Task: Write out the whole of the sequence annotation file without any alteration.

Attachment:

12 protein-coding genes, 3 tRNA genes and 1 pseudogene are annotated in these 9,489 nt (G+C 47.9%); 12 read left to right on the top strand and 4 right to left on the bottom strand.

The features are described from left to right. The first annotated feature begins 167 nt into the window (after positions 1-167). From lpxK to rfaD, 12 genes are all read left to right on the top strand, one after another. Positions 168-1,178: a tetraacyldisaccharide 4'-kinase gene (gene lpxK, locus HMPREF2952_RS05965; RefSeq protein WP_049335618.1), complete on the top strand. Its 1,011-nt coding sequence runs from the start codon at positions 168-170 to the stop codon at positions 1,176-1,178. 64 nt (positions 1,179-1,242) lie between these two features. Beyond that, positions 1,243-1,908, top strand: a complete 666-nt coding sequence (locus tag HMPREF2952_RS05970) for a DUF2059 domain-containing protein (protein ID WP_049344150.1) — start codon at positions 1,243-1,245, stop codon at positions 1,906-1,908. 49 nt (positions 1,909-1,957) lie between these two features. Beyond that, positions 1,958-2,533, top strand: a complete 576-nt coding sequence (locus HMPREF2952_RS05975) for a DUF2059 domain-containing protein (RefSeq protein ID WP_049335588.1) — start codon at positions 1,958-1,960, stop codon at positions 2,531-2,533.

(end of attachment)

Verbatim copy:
12 protein-coding genes, 3 tRNA genes and 1 pseudogene are annotated in these 9,489 nt (G+C 47.9%); 12 read left to right on the top strand and 4 right to left on the bottom strand.

The features are described from left to right. The first annotated feature begins 167 nt into the window (after positions 1-167). From lpxK to rfaD, 12 genes are all read left to right on the top strand, one after another. Positions 168-1,178: a tetraacyldisaccharide 4'-kinase gene (gene lpxK, locus HMPREF2952_RS05965; RefSeq protein WP_049335618.1), complete on the top strand. Its 1,011-nt coding sequence runs from the start codon at positions 168-170 to the stop codon at positions 1,176-1,178. 64 nt (positions 1,179-1,242) lie between these two features. Beyond that, positions 1,243-1,908, top strand: a complete 666-nt coding sequence (locus tag HMPREF2952_RS05970) for a DUF2059 domain-containing protein (protein ID WP_049344150.1) — start codon at positions 1,243-1,245, stop codon at positions 1,906-1,908. 49 nt (positions 1,909-1,957) lie between these two features. Beyond that, positions 1,958-2,533, top strand: a complete 576-nt coding sequence (locus HMPREF2952_RS05975) for a DUF2059 domain-containing protein (RefSeq protein ID WP_049335588.1) — start codon at positions 1,958-1,960, stop codon at positions 2,531-2,533.